Buy Side Embraces ETFs
Whether it for hedging or gaining exposure to a prohibitive expensive asset, the buy side’s appetite for exchange-traded products only continues to sharpen.
According to Ananth Madhavan, head of global research for ETFs and index investing at Blackrock, ETPs democratize access for investors.
“They started out pretty vanilla with large cap stocks and grew from there,” he said during a panel discussion during the NYU-SEC Dialogue on the Future of Exchange Traded Products.
Institutional and retail investors have further adopted the asset class for several functions, including cash equitization, hedging, asset allocations, and sector exposure as well as other things, Adam Gould, head of US equity derivatives trading at Tradeweb told Markets Media.
And as investors diversify their use of ETFs, ETF sponsors have expanded their offerings.
Gould estimates that fixed-income based ETFs represent 15% to 20% of the overall ETF market.
“However, close to 40% of our ETF trading activity in the U.S. is in fixed income, which speaks to our historical client base that has used Tradeweb for decades and is now embracing fixed income ETFs,” he added.
Beyond straight equity or fixed income ETFs, sponsors have developed a variety of index ETFs, real estate ETFs, smart beta ETFs, and triple-leveraged ETFs.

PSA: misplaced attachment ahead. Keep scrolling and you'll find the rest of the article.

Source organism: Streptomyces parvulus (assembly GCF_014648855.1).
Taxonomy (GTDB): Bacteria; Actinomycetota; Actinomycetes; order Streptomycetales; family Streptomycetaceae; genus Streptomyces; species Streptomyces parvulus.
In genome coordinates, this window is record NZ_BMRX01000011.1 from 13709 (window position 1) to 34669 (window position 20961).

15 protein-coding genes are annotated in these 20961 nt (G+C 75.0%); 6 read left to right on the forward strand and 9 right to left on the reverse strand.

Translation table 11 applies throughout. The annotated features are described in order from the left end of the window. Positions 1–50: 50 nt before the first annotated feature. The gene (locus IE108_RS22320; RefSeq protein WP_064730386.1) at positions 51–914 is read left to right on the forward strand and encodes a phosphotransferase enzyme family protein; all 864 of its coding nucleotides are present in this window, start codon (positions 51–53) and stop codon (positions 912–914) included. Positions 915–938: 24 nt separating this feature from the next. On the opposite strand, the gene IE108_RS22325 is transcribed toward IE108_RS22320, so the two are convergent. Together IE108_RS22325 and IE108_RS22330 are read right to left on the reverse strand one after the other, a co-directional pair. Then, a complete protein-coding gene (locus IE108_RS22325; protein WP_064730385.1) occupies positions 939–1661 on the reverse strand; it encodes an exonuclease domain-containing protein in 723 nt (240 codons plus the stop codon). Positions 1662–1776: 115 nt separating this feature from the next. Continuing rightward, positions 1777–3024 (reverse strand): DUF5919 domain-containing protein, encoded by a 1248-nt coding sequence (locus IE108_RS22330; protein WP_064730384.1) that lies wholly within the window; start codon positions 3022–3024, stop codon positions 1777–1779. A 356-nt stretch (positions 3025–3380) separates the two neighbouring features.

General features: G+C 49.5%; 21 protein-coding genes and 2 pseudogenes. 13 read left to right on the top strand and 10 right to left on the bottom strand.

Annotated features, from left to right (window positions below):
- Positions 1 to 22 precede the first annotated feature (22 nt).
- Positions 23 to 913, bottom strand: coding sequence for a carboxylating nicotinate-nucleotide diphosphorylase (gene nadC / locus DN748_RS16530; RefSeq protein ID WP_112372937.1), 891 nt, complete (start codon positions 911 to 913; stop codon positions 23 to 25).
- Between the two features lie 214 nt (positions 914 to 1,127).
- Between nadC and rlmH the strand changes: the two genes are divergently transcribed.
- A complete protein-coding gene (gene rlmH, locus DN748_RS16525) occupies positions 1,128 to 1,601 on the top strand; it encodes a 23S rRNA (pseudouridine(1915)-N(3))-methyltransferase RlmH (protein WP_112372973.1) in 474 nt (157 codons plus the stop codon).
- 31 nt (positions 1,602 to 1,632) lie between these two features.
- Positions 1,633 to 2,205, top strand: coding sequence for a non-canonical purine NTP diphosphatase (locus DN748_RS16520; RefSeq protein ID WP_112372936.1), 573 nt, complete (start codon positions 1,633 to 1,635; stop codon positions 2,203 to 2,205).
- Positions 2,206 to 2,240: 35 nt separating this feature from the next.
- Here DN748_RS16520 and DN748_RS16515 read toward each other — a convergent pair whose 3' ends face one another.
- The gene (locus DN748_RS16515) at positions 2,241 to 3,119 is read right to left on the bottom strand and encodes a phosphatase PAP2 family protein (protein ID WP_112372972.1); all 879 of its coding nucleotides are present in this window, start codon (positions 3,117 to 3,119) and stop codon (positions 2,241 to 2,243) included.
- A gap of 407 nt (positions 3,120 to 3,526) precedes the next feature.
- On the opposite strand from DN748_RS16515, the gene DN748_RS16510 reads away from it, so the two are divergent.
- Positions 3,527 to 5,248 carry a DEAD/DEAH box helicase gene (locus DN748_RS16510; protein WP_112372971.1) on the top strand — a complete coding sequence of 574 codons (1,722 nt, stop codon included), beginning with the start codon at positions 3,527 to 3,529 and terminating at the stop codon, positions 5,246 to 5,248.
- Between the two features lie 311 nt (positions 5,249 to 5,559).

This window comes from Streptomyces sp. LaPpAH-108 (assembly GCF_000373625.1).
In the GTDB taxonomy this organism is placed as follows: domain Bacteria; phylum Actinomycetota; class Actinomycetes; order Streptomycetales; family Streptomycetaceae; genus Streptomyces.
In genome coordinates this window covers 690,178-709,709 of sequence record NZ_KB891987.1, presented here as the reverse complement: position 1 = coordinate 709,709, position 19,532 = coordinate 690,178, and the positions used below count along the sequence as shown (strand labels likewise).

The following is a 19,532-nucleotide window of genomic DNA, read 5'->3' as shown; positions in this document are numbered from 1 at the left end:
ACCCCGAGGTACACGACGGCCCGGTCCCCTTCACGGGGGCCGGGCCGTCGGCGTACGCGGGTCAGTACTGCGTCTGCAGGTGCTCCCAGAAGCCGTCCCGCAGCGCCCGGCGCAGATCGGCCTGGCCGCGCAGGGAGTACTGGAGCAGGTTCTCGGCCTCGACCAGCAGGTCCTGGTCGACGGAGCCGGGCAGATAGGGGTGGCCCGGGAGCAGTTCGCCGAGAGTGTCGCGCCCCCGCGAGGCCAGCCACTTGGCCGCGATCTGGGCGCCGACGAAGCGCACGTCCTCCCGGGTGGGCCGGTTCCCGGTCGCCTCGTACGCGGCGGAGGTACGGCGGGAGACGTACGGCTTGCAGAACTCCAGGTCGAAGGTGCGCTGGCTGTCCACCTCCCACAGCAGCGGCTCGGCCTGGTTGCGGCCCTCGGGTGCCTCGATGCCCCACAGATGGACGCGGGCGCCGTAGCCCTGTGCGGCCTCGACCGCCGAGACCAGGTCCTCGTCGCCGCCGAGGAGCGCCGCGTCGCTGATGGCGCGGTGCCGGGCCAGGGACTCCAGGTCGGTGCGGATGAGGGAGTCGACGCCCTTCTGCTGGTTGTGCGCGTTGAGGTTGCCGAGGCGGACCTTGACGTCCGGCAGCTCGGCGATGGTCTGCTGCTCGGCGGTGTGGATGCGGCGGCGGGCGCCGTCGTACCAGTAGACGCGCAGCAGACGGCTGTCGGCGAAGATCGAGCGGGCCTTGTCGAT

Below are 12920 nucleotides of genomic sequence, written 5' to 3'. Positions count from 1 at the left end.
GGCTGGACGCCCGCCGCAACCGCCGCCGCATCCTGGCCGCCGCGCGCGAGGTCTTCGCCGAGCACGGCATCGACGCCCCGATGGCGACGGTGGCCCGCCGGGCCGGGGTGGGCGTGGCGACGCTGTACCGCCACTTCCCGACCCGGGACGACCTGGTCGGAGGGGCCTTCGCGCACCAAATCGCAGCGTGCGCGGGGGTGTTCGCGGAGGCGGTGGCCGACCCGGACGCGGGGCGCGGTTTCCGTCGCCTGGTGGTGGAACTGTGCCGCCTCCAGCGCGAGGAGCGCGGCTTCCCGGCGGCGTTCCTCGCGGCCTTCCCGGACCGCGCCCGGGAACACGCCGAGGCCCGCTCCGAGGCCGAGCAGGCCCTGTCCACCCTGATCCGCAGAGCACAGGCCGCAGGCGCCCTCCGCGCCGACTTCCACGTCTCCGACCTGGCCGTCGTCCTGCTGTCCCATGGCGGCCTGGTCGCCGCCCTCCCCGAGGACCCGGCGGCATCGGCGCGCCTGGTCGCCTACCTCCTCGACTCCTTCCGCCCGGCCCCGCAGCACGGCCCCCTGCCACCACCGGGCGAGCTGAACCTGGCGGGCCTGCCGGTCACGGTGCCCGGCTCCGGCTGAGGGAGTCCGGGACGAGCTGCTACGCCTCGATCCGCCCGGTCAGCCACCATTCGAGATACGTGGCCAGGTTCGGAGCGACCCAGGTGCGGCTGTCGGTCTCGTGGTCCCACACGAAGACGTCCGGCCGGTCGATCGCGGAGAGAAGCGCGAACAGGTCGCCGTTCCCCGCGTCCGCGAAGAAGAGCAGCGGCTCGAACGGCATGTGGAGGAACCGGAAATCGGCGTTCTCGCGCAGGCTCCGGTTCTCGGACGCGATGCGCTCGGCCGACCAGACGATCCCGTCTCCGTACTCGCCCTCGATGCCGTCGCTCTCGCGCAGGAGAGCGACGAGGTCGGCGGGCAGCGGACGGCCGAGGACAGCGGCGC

Even now the US Securities and Exchange continues to ruminate over whether the regulator should approve the first quadruple-leveraged ETF for the US market.
Fellow panelist Kathleen Moriarty, a partner at legal firm Arnold & Porter, noted that the underlying assets for ETFs are mostly limited to the sponsor’s imagination except for actual illiquid markets such as art or uranium.
“When someone comes to us to talk about a new product, they discuss the liquidity of the underlying assets and the potential arbitrage opportunities,” she said.
Since it launched its off-exchange trading in ETFs in the US in January 2016, Tradeweb has seen more than $57 billion in notional traded via the venue operator’s request-for-quote service by more than 100 participants and 22 dealers.
“As demand and trading activity have increased, we’re providing a way that allows clients to get really good pricing in an RFQ protocol that they’re used to,” said Gould. “I think our growth shows they’re getting efficient access to the ETF marketplace via RFQ, and are extremely comfortable in their ability to get in and out of ETF positions on Tradeweb.”
He estimates that half of those who use RFQ service have traded fixed income on one of Tradeweb’s other platforms before while the other half are new comers.
“We have dramatically expanded our customer base to equity-focused money managers such as registered investment advisors, ETF fund of funds, and other equity portfolio managers and traders who are using Tradeweb RFQ offerings for the first time,” he added.
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